us jazzers with *these* particular weapons. Drum rolls *roar* in, a la Art Blakey. Rim clicks and rim shots are resounding. They sonically remind me somewhat of Sonor Designer Maple Heavies, but with even more edge to them.

After playing a couple of tunes with them, you can actually feel yourself taking on a more aggressive posture behind your kit. The Brady's are *very* responsive, and moderately fat when tuned down a
trifle (but not nearly as fat sounding as the corresponding sized Zelkovas are). The resonance of the Brady shell is moderate, and they are neither ringy nor dry & confined sounding. These snare drums speak *authoritatively*. They have a definite "pop" to them, and make quick stick work a lot of fun. I also suspect they would go to tape exceedingly well. The salient quality to me, especially when comparing these Brady's to Canopus Zelkovas (which are hollowed out Zelkovturtlebacka wood log drums), is that there doesn't seem to be perceptible separation of snare and shell sound in the Brady's - there's more of a fusion or integration of these sonic components, the result being an "in your face" tight snare response. (With Zelkovas, you can actually almost hear the shell AND the snares as two separate sounds, if you get my drift - sometimes I find that annoying, and it often tempts me to tighten up the Zelkova's snare wires, and that *still* doesn't always seem to marry the two sounds, especially in outdoor venues.)

With the Brady's, I definitely prefer the 5.5 to the 6.5x14, no doubt about it. I think the 5.5 is their ticket (much like the Dunnett 6.5x13 sized Ti is the "magic" key). The 6.5 Brady was a bit more "hollow" sounding in comparison to the 5.5, and less responsive to my ear - however that 6.5 is still a killer, don't get me wrong. (The converse is true of Zelkovas, where the 6.5's body somehow contributes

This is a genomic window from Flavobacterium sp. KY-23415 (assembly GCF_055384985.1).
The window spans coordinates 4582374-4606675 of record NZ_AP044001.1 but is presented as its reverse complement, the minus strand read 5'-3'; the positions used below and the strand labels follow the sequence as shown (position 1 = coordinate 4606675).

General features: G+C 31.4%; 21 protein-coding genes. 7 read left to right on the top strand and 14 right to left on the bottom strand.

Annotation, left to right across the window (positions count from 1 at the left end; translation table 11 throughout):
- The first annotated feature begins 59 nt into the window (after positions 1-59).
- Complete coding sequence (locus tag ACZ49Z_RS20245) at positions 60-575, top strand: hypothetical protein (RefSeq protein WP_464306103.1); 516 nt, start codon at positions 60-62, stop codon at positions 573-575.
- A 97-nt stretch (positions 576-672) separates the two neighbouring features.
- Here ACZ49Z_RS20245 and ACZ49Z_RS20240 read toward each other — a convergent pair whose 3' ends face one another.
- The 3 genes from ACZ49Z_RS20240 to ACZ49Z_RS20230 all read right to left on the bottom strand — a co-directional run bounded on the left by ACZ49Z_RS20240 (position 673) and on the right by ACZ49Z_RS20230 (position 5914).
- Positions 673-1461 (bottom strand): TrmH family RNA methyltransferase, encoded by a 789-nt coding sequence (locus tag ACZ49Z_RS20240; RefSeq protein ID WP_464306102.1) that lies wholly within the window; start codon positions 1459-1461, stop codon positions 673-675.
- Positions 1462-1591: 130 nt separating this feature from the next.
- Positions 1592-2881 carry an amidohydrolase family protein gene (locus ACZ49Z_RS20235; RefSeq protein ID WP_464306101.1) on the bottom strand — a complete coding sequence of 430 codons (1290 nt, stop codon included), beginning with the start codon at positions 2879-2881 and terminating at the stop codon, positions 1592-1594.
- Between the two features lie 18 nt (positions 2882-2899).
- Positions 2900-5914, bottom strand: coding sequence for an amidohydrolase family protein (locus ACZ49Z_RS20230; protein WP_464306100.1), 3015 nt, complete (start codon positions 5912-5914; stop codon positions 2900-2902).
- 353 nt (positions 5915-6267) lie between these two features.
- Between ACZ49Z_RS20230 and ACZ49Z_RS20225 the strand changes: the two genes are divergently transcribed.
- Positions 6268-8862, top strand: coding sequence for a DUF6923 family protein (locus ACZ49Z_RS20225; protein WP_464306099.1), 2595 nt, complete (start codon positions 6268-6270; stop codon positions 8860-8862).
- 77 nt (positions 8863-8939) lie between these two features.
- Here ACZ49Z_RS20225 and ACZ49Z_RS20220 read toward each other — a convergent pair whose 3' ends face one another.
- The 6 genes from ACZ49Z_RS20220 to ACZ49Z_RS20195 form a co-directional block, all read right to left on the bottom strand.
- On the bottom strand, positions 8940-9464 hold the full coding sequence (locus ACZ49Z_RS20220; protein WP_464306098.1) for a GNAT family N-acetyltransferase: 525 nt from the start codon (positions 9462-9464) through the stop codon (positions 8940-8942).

positively to the drum's sound, responsivity and fatness, superceding the 5x14.)

The Brady's come in at about half the price of the Zelkovas' $1475 price tag, by the way. The 6.5 Wandoo Burl was on the Brady in-stock list, so it only took about a week and a half to receive. The 5.5x14 Turtleback Gloss was a custom order, but I had it in about three or four weeks!!!

In closing, I think that these beautiful Brady snare drums are worth every cent of their price. If I could only keep TWO snare drums (God forbid), I might keep the 6.5x14 Zelkova and the 5.5x14 Brady Jarrah Ply.

Thanks again to Joe (joem) M. for giving me the prelim intro to the Brady snare drum world. Also thanks to Morris Roberts and Robert Dotto for rendering descriptions which were remarkably accurate, before I ever did the hands-on thing with them.

Review Brady 5.5x14 Jarrah Ply Turtleback



Mark Polis

Articles by this Author:

SPIRIT 6.5x13 Ironwood Solid Snare DrumSPIRIT 6.5x13 Ironwood Solid Snare Drum
SPIRIT 6.5x13 Ironwood Solid Snare Drum Mark Polis - July 2002 I just spent quite some time over the last day or two really getting to know the 6.5x13 SPIRIT snare drum owned by Nick "soulbelly"...
Brady Jarrah Ply 5.5 x14 Fiddleback snareBrady Jarrah Ply 5.5 x14 Fiddleback snare
Brady Jarrah Ply 5.5 x14 Fiddleback snare Mark Polis - (c) July 2002   I just spent some time with joem's 5-1/2"x14" Brady Jarrah Ply snare drum, which he so graciously...
Istanbul Nostalga Cymbal ReviewIstanbul Nostalga Cymbal Review
Istanbul Nostalga Cymbals Mark Polis A friend of mine who is also an Istanbul® Mehmet cymbal endorser (the real kind of endorser) just sold me a set of Nostalgia series cymbals he'd hand selected...
logo footer   Designed by Marshallarts (c)1999-2010 - All Rights Reserved
Account Suspended
Account Suspended
This Account has been suspended.
Contact your hosting provider for more information.